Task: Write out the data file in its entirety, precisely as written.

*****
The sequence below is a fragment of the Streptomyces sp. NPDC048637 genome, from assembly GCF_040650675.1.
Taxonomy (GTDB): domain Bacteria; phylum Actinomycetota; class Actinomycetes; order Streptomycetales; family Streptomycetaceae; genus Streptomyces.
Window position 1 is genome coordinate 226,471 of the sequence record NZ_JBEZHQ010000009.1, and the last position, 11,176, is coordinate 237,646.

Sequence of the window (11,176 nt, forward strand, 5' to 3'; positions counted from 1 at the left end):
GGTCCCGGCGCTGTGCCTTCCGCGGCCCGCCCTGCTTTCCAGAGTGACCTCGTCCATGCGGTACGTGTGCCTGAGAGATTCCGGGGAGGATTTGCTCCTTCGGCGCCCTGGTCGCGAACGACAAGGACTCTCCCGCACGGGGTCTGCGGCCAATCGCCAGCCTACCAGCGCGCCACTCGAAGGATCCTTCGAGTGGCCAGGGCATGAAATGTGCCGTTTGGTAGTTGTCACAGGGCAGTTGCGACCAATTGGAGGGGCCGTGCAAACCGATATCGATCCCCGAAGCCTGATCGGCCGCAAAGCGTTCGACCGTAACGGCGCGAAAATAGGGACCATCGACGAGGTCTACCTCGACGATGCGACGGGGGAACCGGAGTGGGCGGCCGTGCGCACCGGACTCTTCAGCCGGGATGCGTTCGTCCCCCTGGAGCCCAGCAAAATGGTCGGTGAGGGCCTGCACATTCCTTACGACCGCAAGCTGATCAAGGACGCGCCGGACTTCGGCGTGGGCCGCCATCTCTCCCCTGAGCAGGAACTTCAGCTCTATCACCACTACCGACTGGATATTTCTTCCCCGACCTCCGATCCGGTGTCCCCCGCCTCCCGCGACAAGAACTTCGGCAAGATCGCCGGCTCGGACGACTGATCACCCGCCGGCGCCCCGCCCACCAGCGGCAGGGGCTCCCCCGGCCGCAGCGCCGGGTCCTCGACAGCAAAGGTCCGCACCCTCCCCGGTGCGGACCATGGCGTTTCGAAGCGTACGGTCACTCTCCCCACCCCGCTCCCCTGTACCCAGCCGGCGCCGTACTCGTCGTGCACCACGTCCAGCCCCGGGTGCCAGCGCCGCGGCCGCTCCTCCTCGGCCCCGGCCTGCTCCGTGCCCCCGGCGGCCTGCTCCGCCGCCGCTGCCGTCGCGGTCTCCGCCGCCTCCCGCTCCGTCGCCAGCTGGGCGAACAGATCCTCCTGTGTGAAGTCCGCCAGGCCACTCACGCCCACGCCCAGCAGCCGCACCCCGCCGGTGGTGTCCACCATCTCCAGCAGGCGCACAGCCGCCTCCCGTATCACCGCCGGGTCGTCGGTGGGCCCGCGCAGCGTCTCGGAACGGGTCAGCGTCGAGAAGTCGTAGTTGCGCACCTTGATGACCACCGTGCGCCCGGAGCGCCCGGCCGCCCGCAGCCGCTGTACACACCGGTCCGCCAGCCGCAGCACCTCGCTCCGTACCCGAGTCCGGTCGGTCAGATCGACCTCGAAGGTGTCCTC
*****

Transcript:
The sequence below is a fragment of the Streptomyces sp. NPDC048637 genome, from assembly GCF_040650675.1.
Taxonomy (GTDB): domain Bacteria; phylum Actinomycetota; class Actinomycetes; order Streptomycetales; family Streptomycetaceae; genus Streptomyces.
Window position 1 is genome coordinate 226,471 of the sequence record NZ_JBEZHQ010000009.1, and the last position, 11,176, is coordinate 237,646.

Sequence of the window (11,176 nt, forward strand, 5' to 3'; positions counted from 1 at the left end):
GGTCCCGGCGCTGTGCCTTCCGCGGCCCGCCCTGCTTTCCAGAGTGACCTCGTCCATGCGGTACGTGTGCCTGAGAGATTCCGGGGAGGATTTGCTCCTTCGGCGCCCTGGTCGCGAACGACAAGGACTCTCCCGCACGGGGTCTGCGGCCAATCGCCAGCCTACCAGCGCGCCACTCGAAGGATCCTTCGAGTGGCCAGGGCATGAAATGTGCCGTTTGGTAGTTGTCACAGGGCAGTTGCGACCAATTGGAGGGGCCGTGCAAACCGATATCGATCCCCGAAGCCTGATCGGCCGCAAAGCGTTCGACCGTAACGGCGCGAAAATAGGGACCATCGACGAGGTCTACCTCGACGATGCGACGGGGGAACCGGAGTGGGCGGCCGTGCGCACCGGACTCTTCAGCCGGGATGCGTTCGTCCCCCTGGAGCCCAGCAAAATGGTCGGTGAGGGCCTGCACATTCCTTACGACCGCAAGCTGATCAAGGACGCGCCGGACTTCGGCGTGGGCCGCCATCTCTCCCCTGAGCAGGAACTTCAGCTCTATCACCACTACCGACTGGATATTTCTTCCCCGACCTCCGATCCGGTGTCCCCCGCCTCCCGCGACAAGAACTTCGGCAAGATCGCCGGCTCGGACGACTGATCACCCGCCGGCGCCCCGCCCACCAGCGGCAGGGGCTCCCCCGGCCGCAGCGCCGGGTCCTCGACAGCAAAGGTCCGCACCCTCCCCGGTGCGGACCATGGCGTTTCGAAGCGTACGGTCACTCTCCCCACCCCGCTCCCCTGTACCCAGCCGGCGCCGTACTCGTCGTGCACCACGTCCAGCCCCGGGTGCCAGCGCCGCGGCCGCTCCTCCTCGGCCCCGGCCTGCTCCGTGCCCCCGGCGGCCTGCTCCGCCGCCGCTGCCGTCGCGGTCTCCGCCGCCTCCCGCTCCGTCGCCAGCTGGGCGAACAGATCCTCCTGTGTGAAGTCCGCCAGGCCACTCACGCCCACGCCCAGCAGCCGCACCCCGCCGGTGGTGTCCACCATCTCCAGCAGGCGCACAGCCGCCTCCCGTATCACCGCCGGGTCGTCGGTGGGCCCGCGCAGCGTCTCGGAACGGGTCAGCGTCGAGAAGTCGTAGTTGCGCACCTTGATGACCACCGTGCGCCCGGAGCGCCCGGCCGCCCGCAGCCGCTGTACACACCGGTCCGCCAGCCGCAGCACCTCGCTCCGTACCCGAGTCCGGTCGGTCAGATCGACCTCGAAGGTGTCCTC